How to Infringe Swiss Form Claims

Mr Justice Kitchin recently considered the scope of Swiss form claims in the context of the proton pump inhibitor esomeprazole. The patent in suit (EP1,020,461), held by AstraZeneca, seeks to protect the magnesium salt of the S enantiomer of omeprazole (magnesium esomeprazole) with an optical purity of 99.8% enantiomeric excess1 and the use of that salt for the manufacture of a medicament for inhibition of gastric acid secretion. The patent comprises claims in various forms, including product per se claims and “Swiss form” claims. For the purposes of the English action the case turned on the construction of claim 1 only.

Before the English High Court2 Ranbaxy sought a declaration of non-infringement to enable it to import product into the UK which had been manufactured in India. AstraZeneca counterclaimed for infringement. There was no dispute between the parties that the manufacturing process utilised by Ranbaxy started with magnesium esomeprazole with an optical purity of 99.8% e.e. During the manufacturing process a quantity of omeprazole racemate is added; thus the finished product does not have the same optical purity.

According to AstraZeneca this was irrelevant, as the product to be imported by Ranbaxy was a direct product of a process in which magnesium esomeprazole with the requisite optical purity was used to manufacture a medicament. The use of the claimed compound to make any product, regardless of its final optical purity, was protected.

Ranbaxy on the other hand argued that their product did not infringe the claim as the medicament was not formulated using, and did not contain, magnesium esomeprazole with the required optical purity. Ranbaxy contended that the claim required the final medicament also to contain magnesium esomeprazole with an optical purity of 99.8% e.e.

Kitchin J. was persuaded by the arguments of Ranbaxy, finding that the skilled man would believe the patent to be directed to the production of optically pure magnesium esomeprazole and its use in particular therapies. Recognising that magnesium esomeprazole with an optical purity of 99.8% e.e. was new, he would understand the teaching of the claim to be towards the use of this new compound for manufacture of a medicament containing that compound. This, he said, would be reinforced by the skilled man’s understanding of patent claims and in particular claim 9 of the patent which claimed the compound itself and was thus not asserted against Ranbaxy (as it was not importing a product containing the esomeprazole salt of sufficient purity). Thus in the Judge’s view the Swiss form claim 1 was directed to a medicament which contained magnesium esomeprazole with an optical purity of 99.8% e.e.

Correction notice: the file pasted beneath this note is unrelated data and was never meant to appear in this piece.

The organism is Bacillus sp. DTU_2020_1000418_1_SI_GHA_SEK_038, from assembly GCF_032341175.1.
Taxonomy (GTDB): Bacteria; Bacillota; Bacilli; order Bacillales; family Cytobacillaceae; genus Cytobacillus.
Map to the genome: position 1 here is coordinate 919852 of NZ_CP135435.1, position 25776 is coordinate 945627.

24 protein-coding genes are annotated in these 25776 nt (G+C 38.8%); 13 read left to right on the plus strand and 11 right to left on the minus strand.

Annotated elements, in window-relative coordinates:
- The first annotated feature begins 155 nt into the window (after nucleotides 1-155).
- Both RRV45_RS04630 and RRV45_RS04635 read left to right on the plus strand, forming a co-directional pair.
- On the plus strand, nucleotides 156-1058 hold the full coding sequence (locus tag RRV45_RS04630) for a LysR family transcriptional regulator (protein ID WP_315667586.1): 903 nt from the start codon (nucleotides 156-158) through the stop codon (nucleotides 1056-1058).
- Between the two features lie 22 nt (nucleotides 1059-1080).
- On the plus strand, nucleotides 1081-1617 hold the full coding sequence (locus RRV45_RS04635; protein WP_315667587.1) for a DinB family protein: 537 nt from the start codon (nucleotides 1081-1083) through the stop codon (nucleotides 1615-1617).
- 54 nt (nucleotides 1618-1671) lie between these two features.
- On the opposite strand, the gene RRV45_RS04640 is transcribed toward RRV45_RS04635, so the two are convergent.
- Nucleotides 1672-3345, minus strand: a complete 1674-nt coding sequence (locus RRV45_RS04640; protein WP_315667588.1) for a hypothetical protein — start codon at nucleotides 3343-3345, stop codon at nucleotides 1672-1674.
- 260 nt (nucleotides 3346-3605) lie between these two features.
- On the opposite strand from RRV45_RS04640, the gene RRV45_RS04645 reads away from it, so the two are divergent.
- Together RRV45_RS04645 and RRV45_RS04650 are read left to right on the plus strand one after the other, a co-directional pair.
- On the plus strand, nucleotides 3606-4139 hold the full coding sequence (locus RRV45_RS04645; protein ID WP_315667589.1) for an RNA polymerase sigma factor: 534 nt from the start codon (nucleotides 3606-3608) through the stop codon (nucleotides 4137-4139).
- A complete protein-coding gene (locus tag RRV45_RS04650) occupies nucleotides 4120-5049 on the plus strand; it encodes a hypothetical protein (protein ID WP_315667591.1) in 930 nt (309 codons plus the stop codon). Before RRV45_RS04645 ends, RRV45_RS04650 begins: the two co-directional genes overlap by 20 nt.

Such a construction of the claim does appear to read a limitation into the claim, which is not otherwise present on a strict literal interpretation. After all, the claim specifies only the use of the esomeprazole salt for the manufacture of a medicament for a specific purpose, there is no limitation in the claim regarding the composition of the final medicament. Conversely Astra– Zeneca accepted there was no infringement of the product claim, and logically there should be no broadening of the claimed invention simply because the claim is framed in a Swiss form as opposed to direct form.

This is not the last we will hear of this patent. It is likely this decision will be appealed; the outcome of that appeal will no doubt affect whether the validity side of the case is put before a judge at the trial scheduled for early 20123. In the meantime the KRKA action concerning infringement and validity comes before the High Court later this year.

In a further twist the Opposition Division at the EPO earlier this summer held the patent to be invalid for lack of inventive step. AstraZeneca have already lodged an appeal against this decision. Furthermore in July the District Court of the Hague in the Netherlands gave its judgment on the validity of the ‘461 patent, finding the patent to be valid. This decision was given after the OD had made its pronouncement, though the OD decision was not brought to the Court’s attention as the case had been heard and closed prior to the OD hearing.

We are thus left with a complex picture throughout Europe. Given the value of the product, it is certain that there will be many more chapters in the coming months and even years.